by Esther Kohn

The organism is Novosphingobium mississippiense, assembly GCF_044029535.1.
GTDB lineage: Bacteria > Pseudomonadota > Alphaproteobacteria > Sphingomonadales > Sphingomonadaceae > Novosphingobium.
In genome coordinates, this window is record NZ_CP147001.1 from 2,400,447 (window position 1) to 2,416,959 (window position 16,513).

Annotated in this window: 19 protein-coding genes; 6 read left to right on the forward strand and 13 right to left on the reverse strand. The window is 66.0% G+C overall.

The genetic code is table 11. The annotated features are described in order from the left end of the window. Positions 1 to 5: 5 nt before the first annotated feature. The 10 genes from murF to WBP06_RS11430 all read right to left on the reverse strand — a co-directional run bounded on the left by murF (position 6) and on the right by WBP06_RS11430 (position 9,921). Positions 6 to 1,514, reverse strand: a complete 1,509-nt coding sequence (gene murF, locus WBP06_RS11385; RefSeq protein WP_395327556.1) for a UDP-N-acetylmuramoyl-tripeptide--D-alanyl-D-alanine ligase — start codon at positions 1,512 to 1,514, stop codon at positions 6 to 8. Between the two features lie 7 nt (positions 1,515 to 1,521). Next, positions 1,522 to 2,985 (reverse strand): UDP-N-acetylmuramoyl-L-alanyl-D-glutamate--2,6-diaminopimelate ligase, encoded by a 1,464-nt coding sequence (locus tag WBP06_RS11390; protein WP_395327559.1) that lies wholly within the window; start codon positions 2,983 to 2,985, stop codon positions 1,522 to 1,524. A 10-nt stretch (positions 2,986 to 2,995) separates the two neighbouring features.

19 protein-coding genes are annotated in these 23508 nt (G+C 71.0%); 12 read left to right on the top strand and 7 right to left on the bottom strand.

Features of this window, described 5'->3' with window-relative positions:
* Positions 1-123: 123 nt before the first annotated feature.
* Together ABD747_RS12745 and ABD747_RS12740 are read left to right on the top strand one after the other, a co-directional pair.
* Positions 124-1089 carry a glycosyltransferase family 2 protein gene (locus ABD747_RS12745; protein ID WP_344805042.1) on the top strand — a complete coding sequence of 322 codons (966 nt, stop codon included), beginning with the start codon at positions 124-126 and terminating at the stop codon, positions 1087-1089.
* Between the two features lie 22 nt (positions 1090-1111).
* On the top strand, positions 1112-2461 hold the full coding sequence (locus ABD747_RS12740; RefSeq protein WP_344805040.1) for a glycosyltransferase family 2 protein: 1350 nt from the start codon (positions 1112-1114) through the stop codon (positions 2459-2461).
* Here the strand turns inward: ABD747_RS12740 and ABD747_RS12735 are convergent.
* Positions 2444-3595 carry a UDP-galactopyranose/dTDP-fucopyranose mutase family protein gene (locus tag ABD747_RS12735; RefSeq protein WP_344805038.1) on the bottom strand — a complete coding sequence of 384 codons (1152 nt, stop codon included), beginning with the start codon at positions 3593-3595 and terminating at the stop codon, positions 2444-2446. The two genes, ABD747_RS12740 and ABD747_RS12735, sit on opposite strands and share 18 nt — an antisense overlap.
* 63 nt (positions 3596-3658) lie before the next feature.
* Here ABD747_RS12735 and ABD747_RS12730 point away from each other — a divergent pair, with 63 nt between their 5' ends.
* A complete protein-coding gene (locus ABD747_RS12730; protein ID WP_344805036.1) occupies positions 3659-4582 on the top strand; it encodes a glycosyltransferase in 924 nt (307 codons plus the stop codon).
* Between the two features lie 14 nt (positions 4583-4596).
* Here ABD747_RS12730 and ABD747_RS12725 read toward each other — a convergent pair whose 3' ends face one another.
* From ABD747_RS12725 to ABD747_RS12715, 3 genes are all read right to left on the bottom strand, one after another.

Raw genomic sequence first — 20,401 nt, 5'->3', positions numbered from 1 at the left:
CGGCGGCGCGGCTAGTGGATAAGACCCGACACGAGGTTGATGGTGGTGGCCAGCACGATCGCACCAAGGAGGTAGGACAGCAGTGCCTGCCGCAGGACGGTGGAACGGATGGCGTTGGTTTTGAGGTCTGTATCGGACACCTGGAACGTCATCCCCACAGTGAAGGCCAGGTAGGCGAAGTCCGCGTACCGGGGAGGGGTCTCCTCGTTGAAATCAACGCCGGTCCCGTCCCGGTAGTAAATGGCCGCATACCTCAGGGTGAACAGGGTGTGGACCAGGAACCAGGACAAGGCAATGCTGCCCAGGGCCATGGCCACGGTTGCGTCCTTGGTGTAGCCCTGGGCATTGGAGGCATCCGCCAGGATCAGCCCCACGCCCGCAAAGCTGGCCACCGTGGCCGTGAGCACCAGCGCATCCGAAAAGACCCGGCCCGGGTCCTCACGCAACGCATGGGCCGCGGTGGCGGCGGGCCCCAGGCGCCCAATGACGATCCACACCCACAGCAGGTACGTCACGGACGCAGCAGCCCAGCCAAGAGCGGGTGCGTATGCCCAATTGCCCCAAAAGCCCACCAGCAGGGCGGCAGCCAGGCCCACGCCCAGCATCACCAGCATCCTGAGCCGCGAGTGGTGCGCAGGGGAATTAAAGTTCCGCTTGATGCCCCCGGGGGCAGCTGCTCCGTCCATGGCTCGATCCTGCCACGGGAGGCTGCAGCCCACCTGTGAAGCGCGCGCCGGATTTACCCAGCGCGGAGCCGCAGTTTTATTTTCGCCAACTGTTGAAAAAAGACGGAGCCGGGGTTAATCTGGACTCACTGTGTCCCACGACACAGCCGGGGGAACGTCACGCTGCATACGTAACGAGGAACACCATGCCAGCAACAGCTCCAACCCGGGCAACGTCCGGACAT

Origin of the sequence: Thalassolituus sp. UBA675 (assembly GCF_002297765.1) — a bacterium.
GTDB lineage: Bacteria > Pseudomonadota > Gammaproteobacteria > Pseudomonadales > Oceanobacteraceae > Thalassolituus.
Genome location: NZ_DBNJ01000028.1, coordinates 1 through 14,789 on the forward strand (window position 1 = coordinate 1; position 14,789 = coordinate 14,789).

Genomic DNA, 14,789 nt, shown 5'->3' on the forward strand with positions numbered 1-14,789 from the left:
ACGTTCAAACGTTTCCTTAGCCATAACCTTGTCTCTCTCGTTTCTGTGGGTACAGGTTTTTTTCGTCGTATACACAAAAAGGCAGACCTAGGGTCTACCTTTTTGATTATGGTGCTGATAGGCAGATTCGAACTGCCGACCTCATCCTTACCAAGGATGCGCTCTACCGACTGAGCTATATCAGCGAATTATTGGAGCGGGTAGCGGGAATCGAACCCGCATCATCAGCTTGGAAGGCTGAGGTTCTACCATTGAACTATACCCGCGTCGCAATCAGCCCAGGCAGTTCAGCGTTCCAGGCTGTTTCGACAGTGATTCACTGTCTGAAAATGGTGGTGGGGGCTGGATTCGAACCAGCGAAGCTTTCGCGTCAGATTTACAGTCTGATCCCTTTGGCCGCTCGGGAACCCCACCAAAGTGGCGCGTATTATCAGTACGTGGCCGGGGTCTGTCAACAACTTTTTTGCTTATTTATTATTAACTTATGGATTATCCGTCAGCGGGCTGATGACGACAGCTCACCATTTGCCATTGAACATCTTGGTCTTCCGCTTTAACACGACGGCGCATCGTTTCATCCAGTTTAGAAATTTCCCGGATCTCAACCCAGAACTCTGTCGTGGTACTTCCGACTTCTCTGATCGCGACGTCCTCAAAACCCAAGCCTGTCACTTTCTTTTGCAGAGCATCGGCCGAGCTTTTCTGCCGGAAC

You gotta love Leviticus. Bodily fluids, pus, sores, rashes, discoloration, fungus, ah the list goes on. I was lucky enough to select April 25 to offer a d’var torah. This year, as in most non-leap years, it’s a double header, not just one parsha but two, two wonderful parshot, Tazria and Metzora, that describe everything you wanted to know about skin affliction and more. Challenging, yes. And I will rise to it. I have to admit that the detail overwhelmed me, I will not go into to every description of various skin ailments and whether or not they represents purity or impurity. I will give a brief glimpse into the world of tzara-at, skin affliction, and offer some thoughts on how these parshot might apply to us and our world. Tazria describes the purification period after childbirth and prescribes the priestly offering that restores the mother to purity. It also describes how to deal with skin afflictions: namely, call the priest, he will diagnosis it, and determine how to proceed. Depending on the symptoms, the priest declares the person pure or impure. The person is isolated, then checked again after a period of time. The last part of the parsha describes how a garment might carry tzara-at, too, and how the priest deals with that by having it washed and even burned if it is deemed impure. Moving on to Metzora…Metzora is translated as leper but it does not really describe someone with Hanson’s disease, what we know today as leprosy. My understanding is that it is someone who has tzara-at. The parsha describes the steps the priest must take to purify the metzora. As in previous parsha, this involves various offerings and rituals, including live birds, cedar wood, crimson stuff, hyssop, sacrificing animals, and touching oil to the ear, thumb and toe of the afflicted one. Houses are included in possible targets of tzara-at – the priest is again the one to diagnose it. The priest has to see what color it is, whether it can be scraped, or actual stones need to be removed and taken to an impure area, sort of a biblical toxic waste dump. In the worst case scenario, the whole house must be burned. This reminded me of our contemporary affliction of mold which is a bear – this might be a more effective solution. The last part of the parsha details how various bodily functions can make someone impure. All of these scenarios deal with “tumah” which can be translated as ritual impurity, a difficult concept in our contemporary world. Tumah can occur in these circumstances: Contact with a dead body, being afflicted with a skin condition (tzara-at), contact with bodily emissions that have to do with generating life (menstrual blood, semen), women who have just given birth. If you are associated with tumah you can not enter the sanctuary. Now it seems strange that these are such natural occurances, part of being human, and yet they are considered impure. But ritual impurity is not necessarily negative. Eitz Hayim has an interesting commentary on this. These are life cycle events – birth, creating life, recovering from illness, death—they all are miraculous in their own way. Perhaps deeming them ritually impure was not a punishment or banishment, but an acknowledgement of a natural kind of holiness that was different from the holiness to be found in a sanctuary. We are given a structure for contact with God in a sanctuary but during these notable events we often have a spiritual experience that is holy unto itself. I’ve never given birth or attended one but I can imagine that experiencing that or witnessing must be a miraculous experience. As is witnessing a death. Or recovering from a serious illness. In these parshot, the priest must be notified when there is a Tzara-at, a person afflicted with a skin disease. The person is carefully checked, attended to, diagnosed. He or she must be isolated from the community. And then the priest goes through a series of rituals to bring the person back to the community. Tazria and Metzora began to significant meaning for me once I acknowledge the importance of bringing someone back into the community who has been isolated. It brings to mind important questions such as What actions or conditions cause an individual to be isolated from our community today? What can we do to restore that person to the community? How many of us have struggled with an affliction, whether it is mental, physical, or spiritual, and have felt isolated, at a loss of how to let others know, not to mention make our way back to others, to connection, to community? Sometimes we stay connected to others but hide the afflicted part of ourselves, the part that feels impure. Many of us feel it is up to us to figure out what is wrong with us and in the middle of an illness or struggle it is difficult to ask for help or figure out what we need. This past year, we have learned a lot about people’s experience of isolation, affliction, and healing through the Torah of Chesed. A working group has been exploring what people’s experience of Chesed has been at Dorshei Tzedek. Part of this process involved one-on-one conversations with people who have dealt with life events such as birth, physical illness, and death, as well as experiences that are less easily categorized, challenges for which we have not created rituals. Although physical illness and death are never easy, we have rituals that help each other move through these painful times. But with things like divorce, mental illness, or dealing with a learning disability, it can be tricky to figure out what we do as a community. How do we balance support with respecting boundaries around privacy? When is it helpful to acknowledge someone is struggling and when is it hurtful? While we realize we can not take away each other’s pain, we are a community and want to acknowledge that we all struggle with these challenges in a variety of ways and want to be sure that people feel they can be part of the community no matter what is happening in their lives – with warts and all. We are all tzara-at at different times in our lives. I’d like to end with a teaching that I found on the JRF site in a d’var by Rabbi Steven Pik-Nathan. He describes how the Hasidic master, the Sefat Emet, interpreted these parshot. He used a play on words to find a spiritual message in Tazria and Metzora. The word skin in Hebrew is “or” but begins with the letter ayin, you can find it on p. 652. The word “or” also means light, but this word begins with aleph. The Sefat Emet taught that we began as beings with garments of light, that is, Adam and Eve were clothed in garments of light until they ate from the tree of knowledge of good and evil. Then they were clothed in garments of skin. We still wear these two garments. Our spiritual self is our garment of light, and it is covered by our corporeal self, covered by skin. We let our spiritual self shine through in moments, the more spiritual balance we have in our lives, the more our radiance shines through. And it shines through our pores. But if we are stressed, if we are unbalanced, if we are struggling, we close off this light. And our pores close, causing a state of tzara-at. In ancient times Aaron and his sons, the priest, would diagnose this and help us purify. But now it is up to us, to discover our spiritual core, and how to bring this light out into the world. To let our light shine through. How do we open up the pores to let our spiritual selves through? Perhaps through prayer, mediation, and acts of lovingkindness. May our garment of light shine through.